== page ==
Nanofilms to the Rescue
You can hardly throw a buckyball these days without hitting some application of nanotechnology in the light-related industries. OLEDs rely on nanoparticles. Nanostructured films help recapture light in flat panel displays, or diffuse and redirect light for edge-lit LCD panels. Similar layers in thin-film photovoltaic devices increase the efficiency of light absorption. And all sorts of novel display technologies rely on nanofeatures of one sort or another.
But at SID 2009 in San Antonio, Texas, in June, I saw a product that is scheduled to go into production in July 2009 that uses nanostructured film for a novel application. The story is a bit like the tale of 3M’s Post-It Notes; a 3M researcher discovered a new adhesive in 1968, but it wasn’t very good because it didn’t stick very well. The good news was that you could lift it up and reposition it and it would still stick. The problem was that nobody could think of a practical use for it. It was six years later that another 3M scientist thought of using it for bookmarks, and another four years after that before the product was introduced nationally, and it became an overnight success.
A company called Uni-Pixel Displays (www.unipixel.com) has developed a novel display technology that they call “Time Multiplexed Optical Shutter” or TMOS. This uses a light guide with a special film suspended above its surface. An electrical charge draws the film down into contact with the light guide, which allows the light trapped in the light guide to escape. Cover the light guide with a fine matrix of electrodes, and you have a pixilated display.
A funny thing happened on the way to developing their TMOS technology, however. As they developed the special film — which they call “Opcuity” — they discovered that the nanostructures of the film also had another useful property; it does not show fingerprints. The normal procedure in the company’s development labs is to handle everything with rubber gloves. But one day, Dr. Bob Petcavich (VP & GM of Opcuity Films) inspected a new batch of film and didn’t bother to put on the gloves. And he discovered that he did not leave fingerprints on the nanostructured side of the film.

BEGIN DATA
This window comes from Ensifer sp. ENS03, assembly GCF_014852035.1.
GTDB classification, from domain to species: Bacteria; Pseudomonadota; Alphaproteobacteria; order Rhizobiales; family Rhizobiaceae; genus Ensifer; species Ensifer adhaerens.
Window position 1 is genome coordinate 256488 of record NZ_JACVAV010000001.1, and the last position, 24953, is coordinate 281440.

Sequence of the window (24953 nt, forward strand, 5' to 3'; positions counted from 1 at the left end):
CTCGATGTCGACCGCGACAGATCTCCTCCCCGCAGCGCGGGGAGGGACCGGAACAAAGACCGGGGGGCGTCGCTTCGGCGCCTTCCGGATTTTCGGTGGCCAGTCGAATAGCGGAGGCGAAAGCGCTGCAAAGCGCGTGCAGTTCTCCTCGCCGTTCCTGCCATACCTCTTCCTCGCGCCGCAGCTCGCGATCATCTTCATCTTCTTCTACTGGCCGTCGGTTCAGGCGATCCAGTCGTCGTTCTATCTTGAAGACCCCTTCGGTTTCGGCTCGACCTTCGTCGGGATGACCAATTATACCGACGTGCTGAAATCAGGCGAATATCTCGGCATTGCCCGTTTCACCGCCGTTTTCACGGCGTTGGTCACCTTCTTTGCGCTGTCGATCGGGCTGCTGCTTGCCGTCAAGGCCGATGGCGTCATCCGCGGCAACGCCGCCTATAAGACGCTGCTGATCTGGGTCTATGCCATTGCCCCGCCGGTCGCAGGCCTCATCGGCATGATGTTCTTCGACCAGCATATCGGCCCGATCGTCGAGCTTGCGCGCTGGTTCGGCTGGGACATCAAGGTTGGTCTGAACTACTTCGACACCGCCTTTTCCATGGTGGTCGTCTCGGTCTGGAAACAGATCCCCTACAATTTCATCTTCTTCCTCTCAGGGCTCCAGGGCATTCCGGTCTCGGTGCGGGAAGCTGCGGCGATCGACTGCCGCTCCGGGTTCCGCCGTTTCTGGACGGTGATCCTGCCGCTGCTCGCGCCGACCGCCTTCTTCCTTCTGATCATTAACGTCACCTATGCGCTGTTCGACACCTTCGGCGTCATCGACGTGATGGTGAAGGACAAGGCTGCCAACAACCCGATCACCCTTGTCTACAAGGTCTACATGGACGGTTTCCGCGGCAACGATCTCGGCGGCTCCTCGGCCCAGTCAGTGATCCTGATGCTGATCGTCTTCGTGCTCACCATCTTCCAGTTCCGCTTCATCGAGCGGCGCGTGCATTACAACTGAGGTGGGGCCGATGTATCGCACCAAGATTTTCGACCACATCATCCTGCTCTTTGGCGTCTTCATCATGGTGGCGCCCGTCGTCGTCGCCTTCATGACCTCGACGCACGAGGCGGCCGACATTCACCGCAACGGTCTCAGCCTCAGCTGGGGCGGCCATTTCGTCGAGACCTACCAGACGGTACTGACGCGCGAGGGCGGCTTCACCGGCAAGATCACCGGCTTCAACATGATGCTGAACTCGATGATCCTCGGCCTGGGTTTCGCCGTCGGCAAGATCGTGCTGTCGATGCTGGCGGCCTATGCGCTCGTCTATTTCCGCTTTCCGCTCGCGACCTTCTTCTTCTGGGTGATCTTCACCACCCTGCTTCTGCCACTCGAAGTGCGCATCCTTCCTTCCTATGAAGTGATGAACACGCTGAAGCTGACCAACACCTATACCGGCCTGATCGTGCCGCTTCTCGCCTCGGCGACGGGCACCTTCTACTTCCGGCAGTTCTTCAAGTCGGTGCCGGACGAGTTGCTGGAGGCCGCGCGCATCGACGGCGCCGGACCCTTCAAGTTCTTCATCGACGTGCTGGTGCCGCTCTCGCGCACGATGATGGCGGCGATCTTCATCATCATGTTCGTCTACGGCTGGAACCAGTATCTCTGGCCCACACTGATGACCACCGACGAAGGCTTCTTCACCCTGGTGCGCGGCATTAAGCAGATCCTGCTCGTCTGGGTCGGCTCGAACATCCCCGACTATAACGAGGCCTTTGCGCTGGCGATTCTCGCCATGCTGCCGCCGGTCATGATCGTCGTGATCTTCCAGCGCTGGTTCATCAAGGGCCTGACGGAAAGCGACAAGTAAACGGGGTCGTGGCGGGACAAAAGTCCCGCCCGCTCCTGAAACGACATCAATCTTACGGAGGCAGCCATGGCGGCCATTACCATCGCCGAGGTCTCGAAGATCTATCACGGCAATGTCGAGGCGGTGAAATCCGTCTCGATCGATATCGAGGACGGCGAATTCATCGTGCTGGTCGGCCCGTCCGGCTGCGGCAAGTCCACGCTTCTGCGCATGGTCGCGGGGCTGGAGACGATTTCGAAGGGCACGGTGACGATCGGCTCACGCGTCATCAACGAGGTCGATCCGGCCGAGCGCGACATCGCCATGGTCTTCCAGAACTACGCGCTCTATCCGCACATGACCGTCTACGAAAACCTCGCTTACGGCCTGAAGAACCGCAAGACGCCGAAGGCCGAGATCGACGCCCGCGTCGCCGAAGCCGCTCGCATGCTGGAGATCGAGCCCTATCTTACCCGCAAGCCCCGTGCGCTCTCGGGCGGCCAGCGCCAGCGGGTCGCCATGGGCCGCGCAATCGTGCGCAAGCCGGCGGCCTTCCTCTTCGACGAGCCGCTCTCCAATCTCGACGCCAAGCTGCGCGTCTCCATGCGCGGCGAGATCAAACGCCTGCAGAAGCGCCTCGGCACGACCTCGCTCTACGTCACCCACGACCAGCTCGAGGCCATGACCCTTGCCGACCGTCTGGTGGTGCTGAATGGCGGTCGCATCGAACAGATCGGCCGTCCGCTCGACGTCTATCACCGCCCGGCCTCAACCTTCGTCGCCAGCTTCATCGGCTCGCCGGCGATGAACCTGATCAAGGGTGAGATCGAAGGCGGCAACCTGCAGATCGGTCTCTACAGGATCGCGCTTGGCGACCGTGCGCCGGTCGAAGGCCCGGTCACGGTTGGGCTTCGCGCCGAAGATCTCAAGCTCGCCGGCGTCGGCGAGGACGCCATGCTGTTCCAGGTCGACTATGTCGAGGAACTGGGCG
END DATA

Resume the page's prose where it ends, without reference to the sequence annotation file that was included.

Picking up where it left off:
The tiny structures actually wick away the skin oils and spread them into an invisible thin layer on the surface of the film. At the same time, they channel the light from the display in a way that does not detract from its viewing performance. The company found an additional coating that increased the film’s ability to wick away the oil and to add anti-reflective (AR) properties as well. As a result, Uni-Pixel is coming out with its Opcuity Finger Print resistant (FPR) films as a separate commercial product for end-user consumer application.
Why does the world need FPR? You only have to look as far as the Apple iPhone to answer that question. Touch screens are taking over as a preferred approach for user interface design, thanks to the iPhone’s run-away success. (There are reports of people walking up to ATMs and trying to use the “pinch” gesture on their touch screens.)
Uni-Pixel’s FPR films are designed to prevent the fingerprints and smudges from showing in the first place. And it also acts as an AR layer. I’ve been using a sample sheet on my cell phone, and I believe that the film makes it easier to read the screen under certain ambient lighting conditions. And best of all, you can remove the film and replace it easily. This makes it a sacrificial layer; if your screen gets scratched, you just replace the film instead of having to deal with permanent damage.
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